2018.05.14 Self-organization and long-range transport in bacterial communities
题 目：Self-organization and long-range transport in bacterial communities
报告人：Professor Yilin Wu
Department of Physics，the Chinese University of Hong Kong
主持人: 魏平 研究员
Self-organization is commonly found in biological systems, such as embryogenesis, organ development, and collective motion of populations. Unlike animals and insects, bacteria do not have complex sensory systems, yet they are able to display self-organization at various length scales either due to rudimentary chemical signaling or due to purely physical interactions. In this talk I will introduce several remarkable examples of bacterial self-organization and collective motion, and will discuss how bacterial communities may benefit from these processes to overcome the limit of diffusion for efficient long-range material transport. The findings are relevant to biofouling, pathogenesis, as well as self-organization in general active matter systems.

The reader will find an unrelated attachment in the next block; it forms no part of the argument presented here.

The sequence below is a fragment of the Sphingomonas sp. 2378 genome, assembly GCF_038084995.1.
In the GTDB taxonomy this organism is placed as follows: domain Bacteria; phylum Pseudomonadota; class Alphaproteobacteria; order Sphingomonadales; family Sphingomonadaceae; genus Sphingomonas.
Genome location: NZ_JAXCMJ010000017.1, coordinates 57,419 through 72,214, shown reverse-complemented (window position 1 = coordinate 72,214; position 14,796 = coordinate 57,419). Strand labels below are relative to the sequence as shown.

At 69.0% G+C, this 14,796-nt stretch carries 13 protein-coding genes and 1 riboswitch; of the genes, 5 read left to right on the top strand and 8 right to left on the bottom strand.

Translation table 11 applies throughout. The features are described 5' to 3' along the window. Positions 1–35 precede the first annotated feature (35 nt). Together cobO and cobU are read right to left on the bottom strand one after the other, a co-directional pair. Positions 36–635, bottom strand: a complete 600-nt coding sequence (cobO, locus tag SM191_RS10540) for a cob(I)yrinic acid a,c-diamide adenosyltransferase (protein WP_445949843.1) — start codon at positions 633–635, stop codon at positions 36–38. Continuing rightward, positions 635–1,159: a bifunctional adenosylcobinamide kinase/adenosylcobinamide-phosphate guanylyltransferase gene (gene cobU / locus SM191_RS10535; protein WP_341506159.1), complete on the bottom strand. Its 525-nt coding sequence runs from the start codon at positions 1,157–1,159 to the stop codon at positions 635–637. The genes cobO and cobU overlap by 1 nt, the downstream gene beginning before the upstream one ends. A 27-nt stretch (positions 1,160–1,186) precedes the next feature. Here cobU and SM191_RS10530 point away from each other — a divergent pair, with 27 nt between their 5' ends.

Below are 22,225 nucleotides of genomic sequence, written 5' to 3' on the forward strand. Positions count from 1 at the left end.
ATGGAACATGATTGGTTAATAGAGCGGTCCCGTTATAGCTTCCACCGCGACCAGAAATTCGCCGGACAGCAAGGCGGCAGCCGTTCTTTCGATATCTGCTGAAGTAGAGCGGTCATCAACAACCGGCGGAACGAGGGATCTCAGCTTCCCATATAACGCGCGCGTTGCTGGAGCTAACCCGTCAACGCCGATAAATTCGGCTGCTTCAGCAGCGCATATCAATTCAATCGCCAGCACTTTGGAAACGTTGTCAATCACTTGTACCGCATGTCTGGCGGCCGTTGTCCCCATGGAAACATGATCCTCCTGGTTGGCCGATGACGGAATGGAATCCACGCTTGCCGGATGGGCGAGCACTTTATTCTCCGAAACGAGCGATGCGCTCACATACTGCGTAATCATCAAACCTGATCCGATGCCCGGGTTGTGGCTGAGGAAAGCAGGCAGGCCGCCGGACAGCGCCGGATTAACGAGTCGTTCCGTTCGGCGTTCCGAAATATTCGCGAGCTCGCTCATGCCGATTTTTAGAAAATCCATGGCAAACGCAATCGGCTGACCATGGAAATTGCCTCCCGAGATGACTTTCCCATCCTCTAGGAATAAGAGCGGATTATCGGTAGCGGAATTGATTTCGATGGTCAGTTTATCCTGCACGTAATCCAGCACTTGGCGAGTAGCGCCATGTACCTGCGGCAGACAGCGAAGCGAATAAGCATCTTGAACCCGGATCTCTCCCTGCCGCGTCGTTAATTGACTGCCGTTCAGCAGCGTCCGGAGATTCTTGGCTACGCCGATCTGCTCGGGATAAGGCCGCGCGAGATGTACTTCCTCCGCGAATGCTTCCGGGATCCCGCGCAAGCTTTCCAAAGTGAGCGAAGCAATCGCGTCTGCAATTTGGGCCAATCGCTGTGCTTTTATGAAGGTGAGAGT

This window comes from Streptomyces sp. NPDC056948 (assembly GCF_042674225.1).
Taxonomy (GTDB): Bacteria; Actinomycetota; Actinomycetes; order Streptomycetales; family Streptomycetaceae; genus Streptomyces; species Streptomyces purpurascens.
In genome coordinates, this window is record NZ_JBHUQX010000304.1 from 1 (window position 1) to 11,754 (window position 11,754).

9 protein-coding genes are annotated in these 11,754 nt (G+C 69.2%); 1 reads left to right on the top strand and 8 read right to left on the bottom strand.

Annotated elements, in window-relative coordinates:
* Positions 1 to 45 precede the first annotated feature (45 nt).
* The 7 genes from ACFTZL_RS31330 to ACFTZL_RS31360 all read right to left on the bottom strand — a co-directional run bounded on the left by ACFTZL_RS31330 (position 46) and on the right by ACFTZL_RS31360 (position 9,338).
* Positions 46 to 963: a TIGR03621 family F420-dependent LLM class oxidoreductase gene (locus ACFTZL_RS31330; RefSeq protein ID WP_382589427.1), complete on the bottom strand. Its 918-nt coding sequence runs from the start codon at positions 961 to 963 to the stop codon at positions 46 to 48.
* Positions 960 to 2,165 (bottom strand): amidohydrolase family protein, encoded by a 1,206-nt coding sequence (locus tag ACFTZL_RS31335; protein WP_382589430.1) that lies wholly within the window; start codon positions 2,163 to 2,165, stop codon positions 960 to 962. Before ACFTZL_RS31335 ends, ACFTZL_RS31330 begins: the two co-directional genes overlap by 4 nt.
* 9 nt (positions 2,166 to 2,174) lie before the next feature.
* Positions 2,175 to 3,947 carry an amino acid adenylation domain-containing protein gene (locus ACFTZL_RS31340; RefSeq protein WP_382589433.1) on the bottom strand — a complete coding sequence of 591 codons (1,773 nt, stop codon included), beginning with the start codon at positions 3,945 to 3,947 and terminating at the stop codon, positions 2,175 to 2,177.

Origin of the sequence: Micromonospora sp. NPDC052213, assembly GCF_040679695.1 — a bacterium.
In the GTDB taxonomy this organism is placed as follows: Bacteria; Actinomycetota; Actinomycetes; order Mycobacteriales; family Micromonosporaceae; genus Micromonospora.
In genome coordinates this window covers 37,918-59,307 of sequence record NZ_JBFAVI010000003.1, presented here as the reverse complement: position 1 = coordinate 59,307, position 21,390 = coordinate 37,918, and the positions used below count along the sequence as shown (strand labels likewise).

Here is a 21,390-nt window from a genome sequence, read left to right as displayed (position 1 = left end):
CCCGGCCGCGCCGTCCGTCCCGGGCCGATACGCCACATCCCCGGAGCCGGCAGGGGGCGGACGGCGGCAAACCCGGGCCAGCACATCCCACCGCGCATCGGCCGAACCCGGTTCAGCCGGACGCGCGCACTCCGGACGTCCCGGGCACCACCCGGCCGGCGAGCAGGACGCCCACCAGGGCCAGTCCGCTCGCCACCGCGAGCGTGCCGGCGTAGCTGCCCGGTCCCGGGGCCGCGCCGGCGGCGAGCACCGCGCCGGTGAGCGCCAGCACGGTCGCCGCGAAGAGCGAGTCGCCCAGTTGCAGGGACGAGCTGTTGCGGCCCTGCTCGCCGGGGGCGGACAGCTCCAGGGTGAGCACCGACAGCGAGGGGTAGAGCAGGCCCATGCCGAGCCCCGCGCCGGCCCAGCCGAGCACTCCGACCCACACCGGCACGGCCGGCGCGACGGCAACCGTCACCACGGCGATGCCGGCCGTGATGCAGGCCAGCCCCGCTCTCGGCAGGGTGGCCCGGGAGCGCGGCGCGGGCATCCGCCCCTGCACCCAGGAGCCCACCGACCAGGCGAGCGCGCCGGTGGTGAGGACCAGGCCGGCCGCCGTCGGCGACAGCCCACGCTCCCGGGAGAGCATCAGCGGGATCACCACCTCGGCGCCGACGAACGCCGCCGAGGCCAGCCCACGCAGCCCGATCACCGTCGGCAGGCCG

Dr. Yilin WU obtained his B.S. in Physics from the University of Science and Technology of China in 2004 and Ph.D. in Physics from University of Notre Dame in 2009. After doing postdoctoral research with Howard C. Berg at Rowland Institute of Harvard University, he joined the Department Physics of the Chinese University of Hong Kong as an Assistant Professor in 2012. His research interest is in biophysics and quantitative biology, with a focus on bacterial motility and behavior in multicellular systems.